The culinary revival underway mirrors many of the same post-conflict challenges that other aspects of Colombian life and society are grappling with. Even though the FARC signed a peace deal, it’s not all black-and-white.
In Guaviare — from where Selva Nevada sources ingredients — a dissident group is still alive, even though the FARC has demobilized. And in many parts of the country, coca fuels the smaller National Liberation Army (ELN) rebel group, even with the FARC abstaining from conflict. Other criminal groups are already grabbing up the lucrative cocaine market share FARC left behind. Farmers are in a bind: Those in Putumayo can sometimes triple or quadruple their monthly income by farming coca.
Ortiz of Salvo Patria sometimes feels the movement isn’t sticking. “Sometimes I fear we’re getting a little too ahead of ourselves, like this gastronomic boom in Colombia isn’t coming from the right place,” he laments. Unlike Peru, where the return of traditional gastronomy came after ordinary people got back in touch with their traditions, what’s happening in Colombia is “sudden, and not as big as we want it to be,” he says.
Some places from where Ramirez and Ortiz source their fish are still whipped by conflict. Look no further than the fishmongers in Tumaco, on Colombia’s seafood-rich Pacific coast. They’re squeezed between competing drug-trafficking groups for access to their dinghies and motorboats. Needed for shipping drugs, their boats get hijacked routinely. Ramirez mimics a gun with his hand and holds it to his head. “They say, ‘Jump and swim or take a bullet and die.’”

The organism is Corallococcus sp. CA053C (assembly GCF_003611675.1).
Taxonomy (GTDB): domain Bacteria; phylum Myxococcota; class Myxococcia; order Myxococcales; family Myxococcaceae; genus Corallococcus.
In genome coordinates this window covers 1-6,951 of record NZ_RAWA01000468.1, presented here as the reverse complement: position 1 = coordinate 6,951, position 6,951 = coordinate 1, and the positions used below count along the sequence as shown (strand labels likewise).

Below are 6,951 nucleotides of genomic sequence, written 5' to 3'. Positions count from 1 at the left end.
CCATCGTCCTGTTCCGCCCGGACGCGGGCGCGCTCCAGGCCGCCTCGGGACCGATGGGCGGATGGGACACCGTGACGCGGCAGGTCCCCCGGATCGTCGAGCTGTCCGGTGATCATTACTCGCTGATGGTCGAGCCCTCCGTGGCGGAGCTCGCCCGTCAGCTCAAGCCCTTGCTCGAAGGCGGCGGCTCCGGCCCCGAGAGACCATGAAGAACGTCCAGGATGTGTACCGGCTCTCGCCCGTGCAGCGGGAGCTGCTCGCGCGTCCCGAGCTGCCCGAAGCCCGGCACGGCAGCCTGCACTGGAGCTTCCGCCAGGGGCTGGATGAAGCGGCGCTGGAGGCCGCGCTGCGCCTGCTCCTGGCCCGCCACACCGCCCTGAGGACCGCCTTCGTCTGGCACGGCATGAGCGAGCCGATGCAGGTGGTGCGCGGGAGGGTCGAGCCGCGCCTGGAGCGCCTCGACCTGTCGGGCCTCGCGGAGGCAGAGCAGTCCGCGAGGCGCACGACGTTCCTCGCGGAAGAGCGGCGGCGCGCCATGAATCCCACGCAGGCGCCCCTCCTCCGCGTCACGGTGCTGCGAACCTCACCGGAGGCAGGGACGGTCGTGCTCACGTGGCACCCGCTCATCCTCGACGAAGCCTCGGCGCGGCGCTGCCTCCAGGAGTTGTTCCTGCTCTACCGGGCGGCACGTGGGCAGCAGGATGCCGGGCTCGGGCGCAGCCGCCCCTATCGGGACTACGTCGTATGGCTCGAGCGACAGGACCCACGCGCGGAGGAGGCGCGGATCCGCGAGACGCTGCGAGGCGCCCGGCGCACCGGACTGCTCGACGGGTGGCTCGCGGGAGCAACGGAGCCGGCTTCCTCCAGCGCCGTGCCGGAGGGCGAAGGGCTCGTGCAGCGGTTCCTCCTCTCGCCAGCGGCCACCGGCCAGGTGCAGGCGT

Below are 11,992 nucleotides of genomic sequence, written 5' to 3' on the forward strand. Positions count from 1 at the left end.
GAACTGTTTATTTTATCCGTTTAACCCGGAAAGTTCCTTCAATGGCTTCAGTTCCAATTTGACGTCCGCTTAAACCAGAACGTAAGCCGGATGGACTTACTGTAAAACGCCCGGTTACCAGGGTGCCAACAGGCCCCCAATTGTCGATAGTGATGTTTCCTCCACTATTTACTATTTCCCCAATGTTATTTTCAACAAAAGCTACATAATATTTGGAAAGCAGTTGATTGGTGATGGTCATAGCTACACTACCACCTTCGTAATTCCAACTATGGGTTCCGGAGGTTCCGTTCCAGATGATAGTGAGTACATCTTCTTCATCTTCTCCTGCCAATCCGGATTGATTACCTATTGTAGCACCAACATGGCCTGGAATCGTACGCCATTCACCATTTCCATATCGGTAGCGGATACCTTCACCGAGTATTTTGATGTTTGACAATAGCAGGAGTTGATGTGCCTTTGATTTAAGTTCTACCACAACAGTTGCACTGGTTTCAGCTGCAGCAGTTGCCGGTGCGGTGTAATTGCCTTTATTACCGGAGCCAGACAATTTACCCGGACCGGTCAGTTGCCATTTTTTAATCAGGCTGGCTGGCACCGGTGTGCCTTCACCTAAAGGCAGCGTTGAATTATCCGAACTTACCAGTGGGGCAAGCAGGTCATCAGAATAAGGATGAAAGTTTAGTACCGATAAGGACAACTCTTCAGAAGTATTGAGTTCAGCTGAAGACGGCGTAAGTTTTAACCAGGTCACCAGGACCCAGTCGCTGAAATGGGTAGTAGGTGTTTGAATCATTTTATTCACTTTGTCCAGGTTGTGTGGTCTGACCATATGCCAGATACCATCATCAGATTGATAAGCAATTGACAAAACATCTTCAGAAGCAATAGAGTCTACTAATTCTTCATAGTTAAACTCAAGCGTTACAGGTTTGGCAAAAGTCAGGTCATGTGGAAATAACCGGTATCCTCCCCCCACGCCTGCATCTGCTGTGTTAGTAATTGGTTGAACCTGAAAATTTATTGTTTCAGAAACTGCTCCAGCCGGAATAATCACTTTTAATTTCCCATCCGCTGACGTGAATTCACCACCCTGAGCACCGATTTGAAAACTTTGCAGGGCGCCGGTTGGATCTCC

But even the access available today, amid these lingering tensions, was unthinkable some years ago. In 2002, FARC guerrillas and paramilitary groups controlled about two-thirds of the national territory. Traveling down some main highways meant taking serious risk. Other roads were simply no-go zones. So the idea of going and finding a farmer in a place like Montes de María, from where Ramirez and Arango now source their beans, casabe and ñame roots, “wasn’t just unthinkable, it was stupid,” says Ramirez. “You’d be in trouble.” Now, the chefs are hoping the revival they’re leading moves beyond their budding ring of restaurants.
On a sleepy Monday afternoon after service, Ramirez and Ortiz hover over a mango salad on El Ciervo y El Oso’s menu. It’s filled with crunchy sacha inchi nuts. “Delicious,” says Ramirez. “This is the best salad in all of Bogotá,” says a beaming Ortiz.
When they were growing up, the driver who delivered the nuts would probably never have made it to the capital. Slow Food’s Martinez now sees “signs that we could have sacha inchi nuts being sold in our supermarkets in the next few years.” Those gains could reverse quickly if Colombia’s tenuous but hard-won peace unravels. Colombia’s democratic journey is at the heart of its current elections. But the country’s culinary legacy may be at stake too.